I never understood the whole introvert/extrovert thing until a few years ago when I heard it described in a way that totally made sense. It was in a article about parenting, of course, because almost everything important I've learned in my life has come from trying to be a good mom...
Anyway. Before the article it didn't make sense to me because I didn't seem to fit 100% into either category. At first glance I was definitely an introvert. I love alone time, suck at small talk and could likely go a day or two without talking and not even notice. But when I am around others? I love it. Not always, of course. But when I do, I really do. I plan dinners and play dates every week and we always have friends and neighbors around. How could I be an introvert if I loved being with people so much?
As I learned from my "Raising Your Introvert or Extrovert" article, it's because these terms don't have anything to do with what you enjoy but rather what gives you energy. Being an introvert doesn't mean you don't like to be around people, it simply means that the company of others is draining. Maybe even subconsciously. An introvert needs to refuel by spending time alone. And if you're an extrovert? Too much alone time wears you out. Extroverts draw energy from interaction.
This made so much sense to me I couldn't believe it. I wanted to tattoo it to my forehead. I'm an introvert! I like you but you're sucking my will to live! Bill was understandably less enthusiastic. (Oh, extroverts...) He couldn't understand why I was so excited to cling to a label. To stick myself in one box or the other. Why can't you just be who you are?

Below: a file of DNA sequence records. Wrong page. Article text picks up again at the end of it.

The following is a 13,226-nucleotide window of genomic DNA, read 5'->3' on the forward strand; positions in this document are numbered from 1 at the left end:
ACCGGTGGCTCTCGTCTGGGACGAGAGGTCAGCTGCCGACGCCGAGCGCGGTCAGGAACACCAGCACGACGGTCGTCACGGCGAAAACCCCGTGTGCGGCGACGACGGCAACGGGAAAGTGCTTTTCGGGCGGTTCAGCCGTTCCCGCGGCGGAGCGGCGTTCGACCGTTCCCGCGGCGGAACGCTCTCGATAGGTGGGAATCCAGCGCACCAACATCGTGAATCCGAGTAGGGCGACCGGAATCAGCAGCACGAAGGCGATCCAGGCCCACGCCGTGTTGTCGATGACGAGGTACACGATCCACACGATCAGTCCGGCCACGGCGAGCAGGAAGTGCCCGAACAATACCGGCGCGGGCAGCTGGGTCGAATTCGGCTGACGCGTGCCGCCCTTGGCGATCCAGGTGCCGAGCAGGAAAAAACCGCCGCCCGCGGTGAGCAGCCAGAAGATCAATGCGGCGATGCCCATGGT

But that was exactly it. Understanding what it meant to be an introvert made me feel like I COULD be who I was. Only now I didn't have to feel bad about it.
Wanting to retreat from people you love (especially when they are extroverts who probably don't understand why you're not loving all the time together), is sort of an awful feeling. You assume there must be something wrong with you or the person you're pulling away from or the relationship, otherwise, why would you want to get away? Why wouldn't you be loving all the time together?
I wouldn't be surprised if undiagnosed introversion (ha!) has caused a lot of divorces. Because in the movies, when people find THE ONE, there's nothing at all that can keep them apart. As the screen fades to black, they are together. Because that's what true love looks like. Right?! True love doesn't take long baths alone to get a little peace and quiet. True love washes each other's hair in a field of wild flowers!
True love is whatever it is for the two people involved. Every relationship is. So when one of the people in the relationship needs alone time to recharge, the other person can't take it personally. Of course, knowing this and trying to explain it are two completely different things. Even explaining it to myself doesn't come as easily as one might think.
I'm constantly trying to override my need for alone time. Because at this stage in my life, there is precious little of it. I'm almost always around my kids or my husband (two of which are extroverts) and while they definitely take longer to sap my energy than others (they're sort of like appendages at this point), I can't ignore the fact that WE ARE ALWAYS TOGETHER.